More than 40 per cent of children now spend a large proportion of their childhood in single parent homes, compared with just five per cent of kids who lived only with their mothers in 1960. Seventy per cent of institutionalized juvenile offenders in the U.S. come from fatherless homes, and children from broken families are twice as likely to drop out of school.

Little girls doubtless miss absent fathers profoundly, but the burden of growing up fatherless weighs heaviest on the male child. Most girls get ample exposure to female role models and have little difficulty developing a clear idea of what women do. Fatherless boys get only sporadic glimpses of what men do, and thus receive few clues as to what they’re supposed to become. As he grows, the fatherless boy-child desperately attempts to tap into the collective male identity, usually taking his cues from likewise father-hungry peers and pop-cultural influences.

Not that the entertainment media is much help. A National Fatherhood Initiative study recently found only 15 prime-time shows (less than 15 per cent of 102 shows on the major U.S. networks) had fathers as regular, central characters. Only four of those portrayed functional fatherhood.

As U.S. Senator, Daniel Patrick Moynihan, observed: “A community that allows a large number of young men (and women) to grow up in broken families, dominated by women, never acquiring any stable relationship to male authority … that community asks for, and gets, chaos.” Fewer than 30 per cent of juveniles imprisoned for violent offences grew up with both parents.

Until about 100 years ago, fathers were unquestioned familial child-rearing authorities. Most men worked at home or close to home, and participated hands-on in their children’s upbringing. Educators of boys were also nearly always male, and the social environment boys inhabited was predominantly masculine. In traditional cultures, boys spend lots of time with their fathers and other adult male role-models, developing into manhood surrounded by masculine energy. In the West, the industrial revolution destroyed family and societal dynamics, removing fathers from the home.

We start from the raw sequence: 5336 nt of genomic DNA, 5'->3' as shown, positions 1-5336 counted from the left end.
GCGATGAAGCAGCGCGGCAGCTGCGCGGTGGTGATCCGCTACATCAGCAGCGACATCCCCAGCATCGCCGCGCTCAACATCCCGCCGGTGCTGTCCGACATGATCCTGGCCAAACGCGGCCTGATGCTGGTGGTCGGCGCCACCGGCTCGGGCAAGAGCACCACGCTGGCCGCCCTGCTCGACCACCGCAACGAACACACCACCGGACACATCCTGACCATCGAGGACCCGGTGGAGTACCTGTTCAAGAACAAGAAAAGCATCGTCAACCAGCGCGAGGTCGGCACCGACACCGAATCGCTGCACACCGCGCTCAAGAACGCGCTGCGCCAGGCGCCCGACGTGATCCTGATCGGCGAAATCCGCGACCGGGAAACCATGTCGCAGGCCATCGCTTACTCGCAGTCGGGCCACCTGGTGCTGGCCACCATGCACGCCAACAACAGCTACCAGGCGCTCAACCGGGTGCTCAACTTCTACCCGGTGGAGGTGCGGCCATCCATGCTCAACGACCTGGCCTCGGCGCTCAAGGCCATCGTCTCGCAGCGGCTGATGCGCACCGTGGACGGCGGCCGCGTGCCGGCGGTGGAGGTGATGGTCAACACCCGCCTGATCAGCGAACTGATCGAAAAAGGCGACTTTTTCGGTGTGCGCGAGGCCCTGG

Carl Jung observed that sons develop their image of absent or emotionally distant fathers through the mother’s often aggrieved and resentful eyes, and learn to view their own masculinity through the jaundiced lens of her hostility. This results in wounded images of both father and self.

Feminist humanism, as the dominant socio-cultural motif of our time, amplifies the problem. The notion that children are corrupted by exposure to masculine values gains increasingly wider acceptance as feminism consolidates its cultural purchase. In modern child-rearing theory and “progressive” education, supposedly “female values” of compassion, nurturing, forgiveness, rebirth, and renewal are emphasized positively, while masculine qualities of strength, protection, justice, judgment, and punishment are disparaged.

“The old, traditionally male values of constancy, gravitas, restraint, heroism, dignity and honour are seen as belonging to a past world,” writes British feminist author Fay Weldon. “Perhaps they do. Perhaps it is no bad thing.”

In fact it is a very bad thing. Boys who grow up in a predominantly feminine environment risk low self-esteem, excessive and unhealthy dependence on females, and emotional immaturity. Even when mothers and other female caregivers proceed with the best of will and intent, as male advocate and author Robert Bly puts it: “Women can change an embryo into a boy, but only men can change the boy into a man.” Only men can confer a sense of soul-union with other men. Only men can understand and truly empathize with the particular fears, anger, sadness, and sometimes despair that are part and parcel of being male.

I changed lots of diapers when my kids were little, but I don’t think infant care is an activity men are hard-wired to assume naturally. Women are provided by nature with a baby-nurturing maternal instinct that men just do not possess. On the other hand, men are better equipped to teach children that life makes stiff demands and often has harsh consequences. Male parental approval is more qualified than mother-love, and fathers tend to discipline more by rules than by emotion. Kids of both sexes whose fathers actively participate in their early development tend to have higher IQs, get higher marks, and possess a better sense of humour.